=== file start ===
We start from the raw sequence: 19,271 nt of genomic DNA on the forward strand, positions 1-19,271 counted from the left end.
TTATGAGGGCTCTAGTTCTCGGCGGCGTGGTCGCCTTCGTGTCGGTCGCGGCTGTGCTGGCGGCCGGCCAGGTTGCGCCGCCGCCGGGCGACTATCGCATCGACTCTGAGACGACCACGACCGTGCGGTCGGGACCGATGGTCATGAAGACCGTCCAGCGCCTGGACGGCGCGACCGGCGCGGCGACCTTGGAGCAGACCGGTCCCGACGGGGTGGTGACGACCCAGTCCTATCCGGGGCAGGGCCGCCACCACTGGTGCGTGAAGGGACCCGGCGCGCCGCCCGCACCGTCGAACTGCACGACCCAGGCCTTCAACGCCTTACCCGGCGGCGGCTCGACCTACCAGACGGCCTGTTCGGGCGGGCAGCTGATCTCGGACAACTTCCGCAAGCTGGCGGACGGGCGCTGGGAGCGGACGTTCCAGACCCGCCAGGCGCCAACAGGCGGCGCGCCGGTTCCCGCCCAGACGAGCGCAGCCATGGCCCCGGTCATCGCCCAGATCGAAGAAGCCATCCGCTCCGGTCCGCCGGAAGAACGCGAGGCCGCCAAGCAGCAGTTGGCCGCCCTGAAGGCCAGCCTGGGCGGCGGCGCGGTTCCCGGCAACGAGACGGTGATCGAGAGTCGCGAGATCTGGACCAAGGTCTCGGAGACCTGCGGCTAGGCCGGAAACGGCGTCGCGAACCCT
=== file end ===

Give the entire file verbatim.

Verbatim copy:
We start from the raw sequence: 19,271 nt of genomic DNA on the forward strand, positions 1-19,271 counted from the left end.
TTATGAGGGCTCTAGTTCTCGGCGGCGTGGTCGCCTTCGTGTCGGTCGCGGCTGTGCTGGCGGCCGGCCAGGTTGCGCCGCCGCCGGGCGACTATCGCATCGACTCTGAGACGACCACGACCGTGCGGTCGGGACCGATGGTCATGAAGACCGTCCAGCGCCTGGACGGCGCGACCGGCGCGGCGACCTTGGAGCAGACCGGTCCCGACGGGGTGGTGACGACCCAGTCCTATCCGGGGCAGGGCCGCCACCACTGGTGCGTGAAGGGACCCGGCGCGCCGCCCGCACCGTCGAACTGCACGACCCAGGCCTTCAACGCCTTACCCGGCGGCGGCTCGACCTACCAGACGGCCTGTTCGGGCGGGCAGCTGATCTCGGACAACTTCCGCAAGCTGGCGGACGGGCGCTGGGAGCGGACGTTCCAGACCCGCCAGGCGCCAACAGGCGGCGCGCCGGTTCCCGCCCAGACGAGCGCAGCCATGGCCCCGGTCATCGCCCAGATCGAAGAAGCCATCCGCTCCGGTCCGCCGGAAGAACGCGAGGCCGCCAAGCAGCAGTTGGCCGCCCTGAAGGCCAGCCTGGGCGGCGGCGCGGTTCCCGGCAACGAGACGGTGATCGAGAGTCGCGAGATCTGGACCAAGGTCTCGGAGACCTGCGGCTAGGCCGGAAACGGCGTCGCGAACCCT